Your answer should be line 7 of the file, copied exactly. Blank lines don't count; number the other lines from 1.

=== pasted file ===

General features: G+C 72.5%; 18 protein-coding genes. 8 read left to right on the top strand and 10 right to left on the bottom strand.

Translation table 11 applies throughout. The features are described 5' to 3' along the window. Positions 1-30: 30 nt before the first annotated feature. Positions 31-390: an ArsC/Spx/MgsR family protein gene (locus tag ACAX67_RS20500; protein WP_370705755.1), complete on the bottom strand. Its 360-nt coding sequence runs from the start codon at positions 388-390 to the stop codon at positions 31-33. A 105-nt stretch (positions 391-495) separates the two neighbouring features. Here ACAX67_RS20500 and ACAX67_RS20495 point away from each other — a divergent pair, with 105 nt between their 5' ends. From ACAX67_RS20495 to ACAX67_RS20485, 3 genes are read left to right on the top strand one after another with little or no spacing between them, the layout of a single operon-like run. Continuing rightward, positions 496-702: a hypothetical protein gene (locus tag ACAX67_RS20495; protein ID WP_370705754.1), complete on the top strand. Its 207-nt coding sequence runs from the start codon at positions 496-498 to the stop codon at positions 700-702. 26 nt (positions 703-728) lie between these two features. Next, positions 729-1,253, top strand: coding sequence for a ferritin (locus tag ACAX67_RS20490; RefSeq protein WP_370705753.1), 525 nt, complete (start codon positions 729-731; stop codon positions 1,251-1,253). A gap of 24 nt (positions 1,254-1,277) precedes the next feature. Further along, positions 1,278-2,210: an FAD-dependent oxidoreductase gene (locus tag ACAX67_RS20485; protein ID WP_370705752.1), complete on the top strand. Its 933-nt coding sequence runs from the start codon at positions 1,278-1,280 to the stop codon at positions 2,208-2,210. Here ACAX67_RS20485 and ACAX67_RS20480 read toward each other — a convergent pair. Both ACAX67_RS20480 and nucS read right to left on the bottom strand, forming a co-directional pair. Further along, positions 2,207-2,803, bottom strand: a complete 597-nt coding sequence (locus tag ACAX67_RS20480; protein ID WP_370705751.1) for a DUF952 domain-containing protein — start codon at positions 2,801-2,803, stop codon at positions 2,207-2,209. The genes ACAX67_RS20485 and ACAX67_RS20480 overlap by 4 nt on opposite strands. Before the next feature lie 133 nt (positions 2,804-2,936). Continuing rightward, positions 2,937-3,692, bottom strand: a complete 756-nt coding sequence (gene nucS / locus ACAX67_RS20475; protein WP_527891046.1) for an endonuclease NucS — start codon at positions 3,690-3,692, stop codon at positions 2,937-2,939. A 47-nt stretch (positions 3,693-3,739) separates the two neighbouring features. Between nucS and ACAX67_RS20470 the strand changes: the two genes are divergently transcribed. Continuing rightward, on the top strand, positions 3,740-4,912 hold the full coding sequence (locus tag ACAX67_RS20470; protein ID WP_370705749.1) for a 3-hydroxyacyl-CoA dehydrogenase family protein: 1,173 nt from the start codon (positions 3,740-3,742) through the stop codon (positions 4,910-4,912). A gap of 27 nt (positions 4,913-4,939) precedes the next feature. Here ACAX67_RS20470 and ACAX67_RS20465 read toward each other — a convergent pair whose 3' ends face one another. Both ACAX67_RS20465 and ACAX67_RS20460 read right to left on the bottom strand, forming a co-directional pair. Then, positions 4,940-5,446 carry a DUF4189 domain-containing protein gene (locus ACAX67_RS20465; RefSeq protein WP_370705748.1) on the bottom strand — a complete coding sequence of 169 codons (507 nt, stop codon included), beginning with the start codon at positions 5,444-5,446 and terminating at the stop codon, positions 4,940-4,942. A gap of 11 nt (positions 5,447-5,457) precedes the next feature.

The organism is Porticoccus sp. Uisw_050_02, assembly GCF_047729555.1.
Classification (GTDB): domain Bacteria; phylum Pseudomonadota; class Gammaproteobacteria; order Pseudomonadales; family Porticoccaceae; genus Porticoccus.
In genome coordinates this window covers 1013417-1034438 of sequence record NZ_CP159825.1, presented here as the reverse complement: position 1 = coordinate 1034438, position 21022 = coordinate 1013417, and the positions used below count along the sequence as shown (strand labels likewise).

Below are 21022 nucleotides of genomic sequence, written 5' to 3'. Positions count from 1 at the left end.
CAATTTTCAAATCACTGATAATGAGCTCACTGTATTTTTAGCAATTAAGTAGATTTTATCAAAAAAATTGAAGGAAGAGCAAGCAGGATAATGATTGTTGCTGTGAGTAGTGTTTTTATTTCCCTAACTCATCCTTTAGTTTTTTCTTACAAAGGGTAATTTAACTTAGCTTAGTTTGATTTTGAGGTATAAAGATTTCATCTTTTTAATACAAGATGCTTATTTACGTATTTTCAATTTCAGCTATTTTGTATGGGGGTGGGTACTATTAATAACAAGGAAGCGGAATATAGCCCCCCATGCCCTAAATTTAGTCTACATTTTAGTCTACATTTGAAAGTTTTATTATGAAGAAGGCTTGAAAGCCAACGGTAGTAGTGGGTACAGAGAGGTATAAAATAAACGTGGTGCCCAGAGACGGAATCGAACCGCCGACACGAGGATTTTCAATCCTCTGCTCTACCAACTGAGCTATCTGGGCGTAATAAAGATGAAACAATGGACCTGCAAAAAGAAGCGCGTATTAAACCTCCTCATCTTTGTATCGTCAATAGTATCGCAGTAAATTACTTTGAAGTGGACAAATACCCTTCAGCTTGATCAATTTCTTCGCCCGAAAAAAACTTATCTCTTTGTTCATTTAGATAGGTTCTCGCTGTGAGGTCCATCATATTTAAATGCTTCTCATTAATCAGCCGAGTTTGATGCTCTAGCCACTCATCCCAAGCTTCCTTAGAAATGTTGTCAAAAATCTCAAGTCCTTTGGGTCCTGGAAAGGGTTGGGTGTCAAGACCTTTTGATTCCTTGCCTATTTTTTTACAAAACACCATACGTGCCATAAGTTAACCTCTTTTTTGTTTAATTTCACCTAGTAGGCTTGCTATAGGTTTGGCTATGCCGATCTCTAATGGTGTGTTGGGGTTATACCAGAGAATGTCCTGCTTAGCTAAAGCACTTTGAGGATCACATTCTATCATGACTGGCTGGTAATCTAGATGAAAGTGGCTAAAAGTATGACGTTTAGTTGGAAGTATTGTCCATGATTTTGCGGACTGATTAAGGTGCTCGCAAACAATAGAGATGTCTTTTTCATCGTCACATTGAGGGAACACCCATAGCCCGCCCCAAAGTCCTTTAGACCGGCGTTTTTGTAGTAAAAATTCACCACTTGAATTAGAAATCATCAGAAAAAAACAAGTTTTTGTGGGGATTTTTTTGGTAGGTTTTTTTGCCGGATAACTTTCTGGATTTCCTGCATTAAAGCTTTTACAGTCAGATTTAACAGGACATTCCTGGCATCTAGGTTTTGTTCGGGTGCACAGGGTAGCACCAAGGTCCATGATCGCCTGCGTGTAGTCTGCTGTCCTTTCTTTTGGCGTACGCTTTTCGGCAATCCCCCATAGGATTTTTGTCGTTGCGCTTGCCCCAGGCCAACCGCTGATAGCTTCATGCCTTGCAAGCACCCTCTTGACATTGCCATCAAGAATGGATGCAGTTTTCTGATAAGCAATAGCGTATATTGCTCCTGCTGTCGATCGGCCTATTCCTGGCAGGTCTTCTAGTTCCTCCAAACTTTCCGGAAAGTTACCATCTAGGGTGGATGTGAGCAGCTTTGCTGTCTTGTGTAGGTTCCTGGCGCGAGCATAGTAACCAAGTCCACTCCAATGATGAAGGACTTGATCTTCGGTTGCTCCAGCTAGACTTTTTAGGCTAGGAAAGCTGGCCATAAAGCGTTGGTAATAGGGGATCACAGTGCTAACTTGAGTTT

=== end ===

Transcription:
CAATTTTCAAATCACTGATAATGAGCTCACTGTATTTTTAGCAATTAAGTAGATTTTATCAAAAAAATTGAAGGAAGAGCAAGCAGGATAATGATTGTTGCTGTGAGTAGTGTTTTTATTTCCCTAACTCATCCTTTAGTTTTTTCTTACAAAGGGTAATTTAACTTAGCTTAGTTTGATTTTGAGGTATAAAGATTTCATCTTTTTAATACAAGATGCTTATTTACGTATTTTCAATTTCAGCTATTTTGTATGGGGGTGGGTACTATTAATAACAAGGAAGCGGAATATAGCCCCCCATGCCCTAAATTTAGTCTACATTTTAGTCTACATTTGAAAGTTTTATTATGAAGAAGGCTTGAAAGCCAACGGTAGTAGTGGGTACAGAGAGGTATAAAATAAACGTGGTGCCCAGAGACGGAATCGAACCGCCGACACGAGGATTTTCAATCCTCTGCTCTACCAACTGAGCTATCTGGGCGTAATAAAGATGAAACAATGGACCTGCAAAAAGAAGCGCGTATTAAACCTCCTCATCTTTGTATCGTCAATAGTATCGCAGTAAATTACTTTGAAGTGGACAAATACCCTTCAGCTTGATCAATTTCTTCGCCCGAAAAAAACTTATCTCTTTGTTCATTTAGATAGGTTCTCGCTGTGAGGTCCATCATATTTAAATGCTTCTCATTAATCAGCCGAGTTTGATGCTCTAGCCACTCATCCCAAGCTTCCTTAGAAATGTTGTCAAAAATCTCAAGTCCTTTGGGTCCTGGAAAGGGTTGGGTGTCAAGACCTTTTGATTCCTTGCCTATTTTTTTACAAAACACCATACGTGCCATAAGTTAACCTCTTTTTTGTTTAATTTCACCTAGTAGGCTTGCTATAGGTTTGGCTATGCCGATCTCTAATGGTGTGTTGGGGTTATACCAGAGAATGTCCTGCTTAGCTAAAGCACTTTGAGGATCACATTCTATCATGACTGGCTGGTAATCTAGATGAAAGTGGCTAAAAGTATGACGTTTAGTTGGAAGTATTGTCCATGATTTTGCGGACTGATTAAGGTGCTCGCAAACAATAGAGATGTCTTTTTCATCGTCACATTGAGGGAACACCCATAGCCCGCCCCAAAGTCCTTTAGACCGGCGTTTTTGTAGTAAAAATTCACCACTTGAATTAGAAATCATCAGAAAAAAACAAGTTTTTGTGGGGATTTTTTTGGTAGGTTTTTTTGCCGGATAACTTTCTGGATTTCCTGCATTAAAGCTTTTACAGTCAGATTTAACAGGACATTCCTGGCATCTAGGTTTTGTTCGGGTGCACAGGGTAGCACCAAGGTCCATGATCGCCTGCGTGTAGTCTGCTGTCCTTTCTTTTGGCGTACGCTTTTCGGCAATCCCCCATAGGATTTTTGTCGTTGCGCTTGCCCCAGGCCAACCGCTGATAGCTTCATGCCTTGCAAGCACCCTCTTGACATTGCCATCAAGAATGGATGCAGTTTTCTGATAAGCAATAGCGTATATTGCTCCTGCTGTCGATCGGCCTATTCCTGGCAGGTCTTCTAGTTCCTCCAAACTTTCCGGAAAGTTACCATCTAGGGTGGATGTGAGCAGCTTTGCTGTCTTGTGTAGGTTCCTGGCGCGAGCATAGTAACCAAGTCCACTCCAATGATGAAGGACTTGATCTTCGGTTGCTCCAGCTAGACTTTTTAGGCTAGGAAAGCTGGCCATAAAGCGTTGGTAATAGGGGATCACAGTGCTAACTTGAGTTT